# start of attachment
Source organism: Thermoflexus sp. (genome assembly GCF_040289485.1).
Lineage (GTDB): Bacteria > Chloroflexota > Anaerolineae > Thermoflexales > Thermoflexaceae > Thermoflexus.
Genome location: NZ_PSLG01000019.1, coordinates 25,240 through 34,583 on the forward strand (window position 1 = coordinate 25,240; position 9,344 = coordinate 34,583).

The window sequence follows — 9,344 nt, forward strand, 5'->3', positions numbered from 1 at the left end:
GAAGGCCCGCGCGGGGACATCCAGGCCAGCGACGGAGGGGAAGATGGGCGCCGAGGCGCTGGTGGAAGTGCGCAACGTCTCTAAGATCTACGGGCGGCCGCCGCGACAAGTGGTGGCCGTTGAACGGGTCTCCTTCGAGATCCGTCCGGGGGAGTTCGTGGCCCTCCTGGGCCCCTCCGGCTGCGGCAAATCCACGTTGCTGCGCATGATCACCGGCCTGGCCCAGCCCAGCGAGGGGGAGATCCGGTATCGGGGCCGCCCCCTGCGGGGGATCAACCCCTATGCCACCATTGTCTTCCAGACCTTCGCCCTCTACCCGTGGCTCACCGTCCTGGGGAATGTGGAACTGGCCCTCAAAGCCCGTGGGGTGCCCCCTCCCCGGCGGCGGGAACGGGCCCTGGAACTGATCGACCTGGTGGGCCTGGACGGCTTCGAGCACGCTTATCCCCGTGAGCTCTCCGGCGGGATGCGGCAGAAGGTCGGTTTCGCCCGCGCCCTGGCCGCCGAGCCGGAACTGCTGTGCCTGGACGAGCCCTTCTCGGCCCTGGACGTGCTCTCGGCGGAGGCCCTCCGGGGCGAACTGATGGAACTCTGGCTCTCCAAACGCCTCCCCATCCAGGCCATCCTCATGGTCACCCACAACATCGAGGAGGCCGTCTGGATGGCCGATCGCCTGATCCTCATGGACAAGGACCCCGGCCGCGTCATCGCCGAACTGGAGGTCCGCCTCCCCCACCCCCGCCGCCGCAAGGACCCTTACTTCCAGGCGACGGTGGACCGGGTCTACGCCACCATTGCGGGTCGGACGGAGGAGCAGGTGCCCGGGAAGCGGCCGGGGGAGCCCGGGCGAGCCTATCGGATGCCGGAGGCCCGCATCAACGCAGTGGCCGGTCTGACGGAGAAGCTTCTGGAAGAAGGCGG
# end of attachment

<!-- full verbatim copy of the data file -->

Source organism: Thermoflexus sp. (genome assembly GCF_040289485.1).
Lineage (GTDB): Bacteria > Chloroflexota > Anaerolineae > Thermoflexales > Thermoflexaceae > Thermoflexus.
Genome location: NZ_PSLG01000019.1, coordinates 25,240 through 34,583 on the forward strand (window position 1 = coordinate 25,240; position 9,344 = coordinate 34,583).

The window sequence follows — 9,344 nt, forward strand, 5'->3', positions numbered from 1 at the left end:
GAAGGCCCGCGCGGGGACATCCAGGCCAGCGACGGAGGGGAAGATGGGCGCCGAGGCGCTGGTGGAAGTGCGCAACGTCTCTAAGATCTACGGGCGGCCGCCGCGACAAGTGGTGGCCGTTGAACGGGTCTCCTTCGAGATCCGTCCGGGGGAGTTCGTGGCCCTCCTGGGCCCCTCCGGCTGCGGCAAATCCACGTTGCTGCGCATGATCACCGGCCTGGCCCAGCCCAGCGAGGGGGAGATCCGGTATCGGGGCCGCCCCCTGCGGGGGATCAACCCCTATGCCACCATTGTCTTCCAGACCTTCGCCCTCTACCCGTGGCTCACCGTCCTGGGGAATGTGGAACTGGCCCTCAAAGCCCGTGGGGTGCCCCCTCCCCGGCGGCGGGAACGGGCCCTGGAACTGATCGACCTGGTGGGCCTGGACGGCTTCGAGCACGCTTATCCCCGTGAGCTCTCCGGCGGGATGCGGCAGAAGGTCGGTTTCGCCCGCGCCCTGGCCGCCGAGCCGGAACTGCTGTGCCTGGACGAGCCCTTCTCGGCCCTGGACGTGCTCTCGGCGGAGGCCCTCCGGGGCGAACTGATGGAACTCTGGCTCTCCAAACGCCTCCCCATCCAGGCCATCCTCATGGTCACCCACAACATCGAGGAGGCCGTCTGGATGGCCGATCGCCTGATCCTCATGGACAAGGACCCCGGCCGCGTCATCGCCGAACTGGAGGTCCGCCTCCCCCACCCCCGCCGCCGCAAGGACCCTTACTTCCAGGCGACGGTGGACCGGGTCTACGCCACCATTGCGGGTCGGACGGAGGAGCAGGTGCCCGGGAAGCGGCCGGGGGAGCCCGGGCGAGCCTATCGGATGCCGGAGGCCCGCATCAACGCAGTGGCCGGTCTGACGGAGAAGCTTCTGGAAGAAGGCGG